What Is Poverty? - Classifying Countries By Level Of Economic Development
world developed third poor
In addition to the above definitions and measurements of poverty, countries are classified by how "developed" they are economically. During the cold war—the period of escalating tensions between the United States and the Soviet Union that lasted from the 1950s until the Berlin Wall was dismantled in 1989—the terms "first world," "second world," and "third world" came into use. Originally, third-world countries were those that did not align themselves with either the first-world United States and its Western allies or the second-world Soviet Union and other Eastern bloc countries. Over time, however, the term "first world" came to refer to those countries that were industrialized and relatively wealthy, while "third world" was used to describe countries that were poor, indebted to other nations, and not industrialized.
With the end of the cold war and the dissolution of the Soviet Union in the late 1980s and early 1990s, the term "second world," which was rarely used to begin with, was abandoned. "First world" came to refer to all countries that are industrially and technologically developed, while "third world" described poor countries that are largely undeveloped. However, the idea of a third world was considered derogatory—as if poor countries were hopelessly removed from the rest of the world when in fact their people make up at least two-thirds of the planet's population.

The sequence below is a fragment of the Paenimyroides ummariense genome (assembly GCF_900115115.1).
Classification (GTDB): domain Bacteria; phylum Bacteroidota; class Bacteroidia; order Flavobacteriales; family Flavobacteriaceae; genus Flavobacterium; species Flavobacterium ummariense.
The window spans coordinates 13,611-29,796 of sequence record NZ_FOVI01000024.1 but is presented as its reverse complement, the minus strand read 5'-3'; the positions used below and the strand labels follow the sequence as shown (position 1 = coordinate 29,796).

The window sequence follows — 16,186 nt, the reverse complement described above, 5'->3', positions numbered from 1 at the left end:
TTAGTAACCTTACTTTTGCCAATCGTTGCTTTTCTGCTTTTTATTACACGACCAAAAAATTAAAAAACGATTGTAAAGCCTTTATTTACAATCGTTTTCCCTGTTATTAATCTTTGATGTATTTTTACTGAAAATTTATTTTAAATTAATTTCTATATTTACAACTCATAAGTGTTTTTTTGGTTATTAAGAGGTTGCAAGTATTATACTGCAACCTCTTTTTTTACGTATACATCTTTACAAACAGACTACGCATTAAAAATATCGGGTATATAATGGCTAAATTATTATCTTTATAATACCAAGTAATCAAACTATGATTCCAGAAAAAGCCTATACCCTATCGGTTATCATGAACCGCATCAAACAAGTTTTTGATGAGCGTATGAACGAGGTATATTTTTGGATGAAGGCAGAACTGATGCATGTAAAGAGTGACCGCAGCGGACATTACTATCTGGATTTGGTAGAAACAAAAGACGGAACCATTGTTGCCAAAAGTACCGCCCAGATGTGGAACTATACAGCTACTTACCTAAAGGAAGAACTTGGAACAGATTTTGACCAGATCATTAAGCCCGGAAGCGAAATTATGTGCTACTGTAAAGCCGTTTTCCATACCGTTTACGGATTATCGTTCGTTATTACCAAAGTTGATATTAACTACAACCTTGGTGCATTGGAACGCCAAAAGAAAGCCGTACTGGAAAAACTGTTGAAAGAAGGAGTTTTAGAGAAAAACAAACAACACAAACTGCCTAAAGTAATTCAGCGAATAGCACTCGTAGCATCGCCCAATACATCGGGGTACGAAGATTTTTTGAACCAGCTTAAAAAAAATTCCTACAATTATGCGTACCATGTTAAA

Instead, academics and researchers began using the terms "developed," "developing," and "underdeveloped" to describe rich, industrialized countries, countries whose economies are expanding, and those that remain poor and without large-scale industry or technology, respectively. Still others prefer "least developed countries," "majority world" or "two-thirds world" when discussing countries that belong to the poorest segment of the global economy. The term "fourth world" is sometimes used to describe either the very poorest social or economic groups within underdeveloped countries or indigenous or marginalized people within any country.
As there is still no widespread consensus about which terms to use, this book will give preference to "developed," "developing," and "underdeveloped" to discuss the three main categories of world economic development.